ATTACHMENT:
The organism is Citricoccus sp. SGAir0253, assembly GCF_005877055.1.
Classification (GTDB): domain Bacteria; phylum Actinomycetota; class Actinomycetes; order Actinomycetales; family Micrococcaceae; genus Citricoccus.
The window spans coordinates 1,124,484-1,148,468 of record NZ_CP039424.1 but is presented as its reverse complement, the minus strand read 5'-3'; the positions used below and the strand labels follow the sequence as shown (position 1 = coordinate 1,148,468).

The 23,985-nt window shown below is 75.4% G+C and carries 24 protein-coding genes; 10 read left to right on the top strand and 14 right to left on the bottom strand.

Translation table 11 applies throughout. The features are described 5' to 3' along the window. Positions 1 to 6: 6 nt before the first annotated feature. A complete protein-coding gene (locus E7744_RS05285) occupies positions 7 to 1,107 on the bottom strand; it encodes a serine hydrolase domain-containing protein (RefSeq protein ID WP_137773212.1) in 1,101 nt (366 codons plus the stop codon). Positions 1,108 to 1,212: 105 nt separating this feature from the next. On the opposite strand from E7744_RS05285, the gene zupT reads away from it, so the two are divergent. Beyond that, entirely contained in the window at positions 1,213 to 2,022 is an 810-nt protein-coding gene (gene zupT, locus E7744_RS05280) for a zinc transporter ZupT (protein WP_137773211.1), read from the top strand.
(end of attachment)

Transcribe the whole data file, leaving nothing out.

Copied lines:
The organism is Citricoccus sp. SGAir0253, assembly GCF_005877055.1.
Classification (GTDB): domain Bacteria; phylum Actinomycetota; class Actinomycetes; order Actinomycetales; family Micrococcaceae; genus Citricoccus.
The window spans coordinates 1,124,484-1,148,468 of record NZ_CP039424.1 but is presented as its reverse complement, the minus strand read 5'-3'; the positions used below and the strand labels follow the sequence as shown (position 1 = coordinate 1,148,468).

The 23,985-nt window shown below is 75.4% G+C and carries 24 protein-coding genes; 10 read left to right on the top strand and 14 right to left on the bottom strand.

Translation table 11 applies throughout. The features are described 5' to 3' along the window. Positions 1 to 6: 6 nt before the first annotated feature. A complete protein-coding gene (locus E7744_RS05285) occupies positions 7 to 1,107 on the bottom strand; it encodes a serine hydrolase domain-containing protein (RefSeq protein ID WP_137773212.1) in 1,101 nt (366 codons plus the stop codon). Positions 1,108 to 1,212: 105 nt separating this feature from the next. On the opposite strand from E7744_RS05285, the gene zupT reads away from it, so the two are divergent. Beyond that, entirely contained in the window at positions 1,213 to 2,022 is an 810-nt protein-coding gene (gene zupT, locus E7744_RS05280) for a zinc transporter ZupT (protein WP_137773211.1), read from the top strand.